Rugby League Trust; Gujarati Samaj NZ Incorporated; Hannah Sport and Culture Association Incorporated; Henderson Bowls Inc; Hoani Waititi Marae Trust; Huntington’s Disease Assn Auckland Inc; Interacting; Kaurilands Community Kindergarten Inc; Kelston Boys’ High School; Kelston Community Hub Inc; Kelston Community Trust; Kelston Deaf Education Centre; Kelston Girls’ College; Kelston Intermediate School; Laingholm Baptist Church; Lynn Avon United Association Football Club; Male Survivors of Sexual Abuse Trust Auckland Inc T/A Better Blokes; Man Alive Charitable Trust; Massey Athletics Club Inc; Maternity Services Consumer Council; Matipo Primary School; Mercy Hospice Auckland Ltd; Migrant Action Trust; Monte Cecilia Housing Trust; Mt Albert Ponsonby Assn Football Club Inc; Neighbourhood Support Waitakere Inc; Netball Waitakere Inc; New Lynn Tennis Sports and Social Club Inc; Norwest United AFC; Ohana Young Parent Charitable Trust; Parkinsonism Society Auckland Inc; Peninsula Arts Incorporated T/A Harbourview Sculpture Trail; Piha Community Centre Society Inc; Playhouse Theatre Inc; Presbyterian Support Northern; Public Works Performing Arts Collective Inc T/A ConArtists

TTCF Committed To Local Distribution 10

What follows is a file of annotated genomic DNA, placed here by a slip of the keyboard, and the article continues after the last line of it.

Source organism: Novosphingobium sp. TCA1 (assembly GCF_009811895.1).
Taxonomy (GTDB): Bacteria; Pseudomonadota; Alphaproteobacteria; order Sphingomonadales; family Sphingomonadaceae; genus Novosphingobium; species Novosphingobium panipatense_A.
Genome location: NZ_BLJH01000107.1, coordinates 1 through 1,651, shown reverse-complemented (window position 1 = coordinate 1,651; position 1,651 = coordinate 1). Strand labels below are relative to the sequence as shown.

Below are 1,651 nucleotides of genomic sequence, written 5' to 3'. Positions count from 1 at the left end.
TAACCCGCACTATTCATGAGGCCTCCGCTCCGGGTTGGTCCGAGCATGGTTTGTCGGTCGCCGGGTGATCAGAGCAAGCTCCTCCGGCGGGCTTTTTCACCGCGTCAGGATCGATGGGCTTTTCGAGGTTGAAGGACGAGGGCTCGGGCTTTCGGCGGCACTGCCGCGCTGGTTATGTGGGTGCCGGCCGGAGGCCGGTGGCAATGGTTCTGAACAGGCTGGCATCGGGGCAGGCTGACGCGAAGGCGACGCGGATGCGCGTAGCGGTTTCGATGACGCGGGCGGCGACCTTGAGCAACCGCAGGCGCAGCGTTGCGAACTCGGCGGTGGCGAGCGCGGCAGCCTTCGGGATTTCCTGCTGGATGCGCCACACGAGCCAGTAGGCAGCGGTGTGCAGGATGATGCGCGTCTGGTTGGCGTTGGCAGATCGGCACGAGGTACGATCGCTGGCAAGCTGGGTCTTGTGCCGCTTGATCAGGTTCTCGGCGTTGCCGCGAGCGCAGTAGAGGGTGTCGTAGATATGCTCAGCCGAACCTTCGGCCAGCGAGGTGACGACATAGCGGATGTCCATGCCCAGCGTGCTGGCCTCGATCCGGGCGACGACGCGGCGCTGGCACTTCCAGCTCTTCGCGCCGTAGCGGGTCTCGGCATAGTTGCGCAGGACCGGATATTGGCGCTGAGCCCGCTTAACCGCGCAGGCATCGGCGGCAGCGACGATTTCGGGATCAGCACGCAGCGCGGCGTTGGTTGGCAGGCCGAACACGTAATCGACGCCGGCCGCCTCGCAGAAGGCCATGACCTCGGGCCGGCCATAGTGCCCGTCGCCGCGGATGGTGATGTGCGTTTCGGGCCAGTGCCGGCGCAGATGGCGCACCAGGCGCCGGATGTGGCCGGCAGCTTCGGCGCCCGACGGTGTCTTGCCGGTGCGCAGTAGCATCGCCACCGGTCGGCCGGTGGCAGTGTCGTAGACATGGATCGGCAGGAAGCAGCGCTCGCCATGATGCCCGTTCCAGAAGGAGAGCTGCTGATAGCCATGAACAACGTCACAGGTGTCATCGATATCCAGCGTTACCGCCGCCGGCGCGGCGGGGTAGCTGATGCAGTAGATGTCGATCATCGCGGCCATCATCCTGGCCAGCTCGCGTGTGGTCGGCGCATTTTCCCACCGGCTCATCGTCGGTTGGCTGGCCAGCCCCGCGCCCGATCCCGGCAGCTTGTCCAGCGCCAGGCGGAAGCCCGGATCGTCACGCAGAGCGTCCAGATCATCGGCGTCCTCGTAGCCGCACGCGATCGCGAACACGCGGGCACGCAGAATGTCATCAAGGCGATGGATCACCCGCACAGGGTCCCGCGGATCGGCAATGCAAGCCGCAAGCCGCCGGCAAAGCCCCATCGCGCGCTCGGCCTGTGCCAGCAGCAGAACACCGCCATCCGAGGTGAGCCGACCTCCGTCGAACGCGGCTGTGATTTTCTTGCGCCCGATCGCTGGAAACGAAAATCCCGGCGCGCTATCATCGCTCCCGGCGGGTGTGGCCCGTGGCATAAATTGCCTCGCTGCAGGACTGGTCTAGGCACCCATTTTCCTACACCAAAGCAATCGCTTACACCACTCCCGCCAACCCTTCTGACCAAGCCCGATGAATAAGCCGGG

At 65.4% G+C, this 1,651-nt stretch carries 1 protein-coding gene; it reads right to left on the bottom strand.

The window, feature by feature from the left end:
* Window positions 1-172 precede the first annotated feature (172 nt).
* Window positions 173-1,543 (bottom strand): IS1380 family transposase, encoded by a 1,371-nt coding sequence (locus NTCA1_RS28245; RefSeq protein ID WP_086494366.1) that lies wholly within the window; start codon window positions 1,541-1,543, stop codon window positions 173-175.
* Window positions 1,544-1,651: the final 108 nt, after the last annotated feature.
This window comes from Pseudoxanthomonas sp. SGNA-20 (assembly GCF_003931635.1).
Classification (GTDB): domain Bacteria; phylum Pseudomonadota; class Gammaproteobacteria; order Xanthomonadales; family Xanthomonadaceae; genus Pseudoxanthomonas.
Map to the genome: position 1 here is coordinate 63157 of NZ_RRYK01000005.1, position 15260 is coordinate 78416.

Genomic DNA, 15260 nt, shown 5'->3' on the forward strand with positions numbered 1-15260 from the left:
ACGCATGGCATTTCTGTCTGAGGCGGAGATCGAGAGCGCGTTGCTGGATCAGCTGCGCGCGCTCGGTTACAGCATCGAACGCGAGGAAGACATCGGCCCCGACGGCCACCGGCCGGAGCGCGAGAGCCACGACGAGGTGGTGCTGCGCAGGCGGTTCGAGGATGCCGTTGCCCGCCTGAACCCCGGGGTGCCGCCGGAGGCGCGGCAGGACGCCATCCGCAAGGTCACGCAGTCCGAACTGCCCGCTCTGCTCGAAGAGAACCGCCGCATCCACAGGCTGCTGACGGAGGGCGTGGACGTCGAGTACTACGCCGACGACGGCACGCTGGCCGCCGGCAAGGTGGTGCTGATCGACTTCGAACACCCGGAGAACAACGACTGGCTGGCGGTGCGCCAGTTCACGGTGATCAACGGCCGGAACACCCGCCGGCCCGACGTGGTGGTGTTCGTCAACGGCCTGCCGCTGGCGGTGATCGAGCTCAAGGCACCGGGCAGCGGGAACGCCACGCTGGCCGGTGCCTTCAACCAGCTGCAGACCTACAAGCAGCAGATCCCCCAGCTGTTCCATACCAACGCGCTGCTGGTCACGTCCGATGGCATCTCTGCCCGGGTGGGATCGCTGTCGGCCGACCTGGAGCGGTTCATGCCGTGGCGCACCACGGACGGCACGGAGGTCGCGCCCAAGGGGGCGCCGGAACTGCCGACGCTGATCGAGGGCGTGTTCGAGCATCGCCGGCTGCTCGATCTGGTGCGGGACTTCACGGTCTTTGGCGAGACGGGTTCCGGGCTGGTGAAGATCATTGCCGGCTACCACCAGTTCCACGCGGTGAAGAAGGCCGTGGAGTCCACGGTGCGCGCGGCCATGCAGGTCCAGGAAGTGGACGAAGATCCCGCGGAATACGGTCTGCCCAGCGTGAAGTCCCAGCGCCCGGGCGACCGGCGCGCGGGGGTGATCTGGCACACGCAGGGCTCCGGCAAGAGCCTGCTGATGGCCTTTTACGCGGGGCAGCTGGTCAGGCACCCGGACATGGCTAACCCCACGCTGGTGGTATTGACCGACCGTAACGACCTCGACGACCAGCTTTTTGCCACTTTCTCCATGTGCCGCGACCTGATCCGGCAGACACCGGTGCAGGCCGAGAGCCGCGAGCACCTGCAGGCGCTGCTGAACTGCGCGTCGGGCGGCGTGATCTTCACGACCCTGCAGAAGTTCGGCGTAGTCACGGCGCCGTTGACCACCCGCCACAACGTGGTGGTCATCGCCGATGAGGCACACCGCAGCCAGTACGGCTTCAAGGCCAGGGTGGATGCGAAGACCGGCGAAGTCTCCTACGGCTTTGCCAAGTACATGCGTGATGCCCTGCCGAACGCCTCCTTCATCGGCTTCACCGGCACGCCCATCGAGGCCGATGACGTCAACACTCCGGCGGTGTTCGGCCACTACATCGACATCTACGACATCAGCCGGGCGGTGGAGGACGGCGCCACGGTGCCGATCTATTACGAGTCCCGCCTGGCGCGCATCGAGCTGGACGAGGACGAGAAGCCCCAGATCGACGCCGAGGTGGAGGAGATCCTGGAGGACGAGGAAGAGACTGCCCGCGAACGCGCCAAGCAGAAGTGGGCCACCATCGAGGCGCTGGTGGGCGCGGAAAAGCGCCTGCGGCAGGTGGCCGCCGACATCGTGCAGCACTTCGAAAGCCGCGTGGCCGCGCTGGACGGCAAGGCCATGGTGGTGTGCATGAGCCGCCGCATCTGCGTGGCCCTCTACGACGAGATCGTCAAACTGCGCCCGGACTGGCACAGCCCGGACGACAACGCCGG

The Trusts Community Foundation, or TTCF as we prefer to be known, has had a longstanding relationship with The Trusts operating here in West Auckland and we are by far the most significant class 4 gambling funder in the area. TTCF is dedicated to ensuring that a broad cross-section of applications from the local community is supported now and in the future. At this point we wish to acknowledge the elected members of The Trusts for their recommendations on applications received. The TTCF Board places a lot of credence on their local knowledge and expertise. The ongoing commitment and hard work of all venue staff and support personnel is also worthy of recognition. They work tirelessly to ensure TTCF’s gaming machines are operating in a user friendly and safe environment.

during the period 1st October 2015 to 31st March 2016: Theatresports; Ranui Community House Inc; Ranui Swanson AFC Inc; Rosebank School; Rotary Club of Henderson Charitable Trust; Rotary Club of Waitakere City Inc; Royal Guards Marching Teams; Rutherford Primary School; Seniornet West Auckland; Shakti Community Council Inc; Silver Fern Motorsport Charitable Trust; Sport Waitakere; Starling Park Sports Club Inc; Sturges West Community House Inc; Suburbs New Lynn Cricket Club Inc; TalkLink Trust; Te Atatu Association Football Sports & Social Club Inc; Te Atatu Memorial RSA Inc; Te Atatu Netball Club; Te Atatu Rugby League and Sports Club Inc; Te Atatu Toy Library Trust; Te Atatu Union Church; The Auckland Kids Achievement Trust T/A FYD Auckland; The Mixit Charitable Trust; The Parenting Place; The Stroke Foundation of New Zealand Limited; The TYLA Trust; Timatanga Community School; Titirangi Festival Trust; Titirangi Returned Services Assn Inc; Touch New Zealand Inc; Toughlove Auckland Inc; Tuilaepa Youth Mentoring Service (TYMS); United North Piha Lifeguard Service Inc; Vaishnav Parivar NZ Inc; Vikings Kiwi Tag Club Incorporated; VisionWest Community Trust; Violence Free Waitakere Inc; Waitakere Arts & Cultural Development Trust/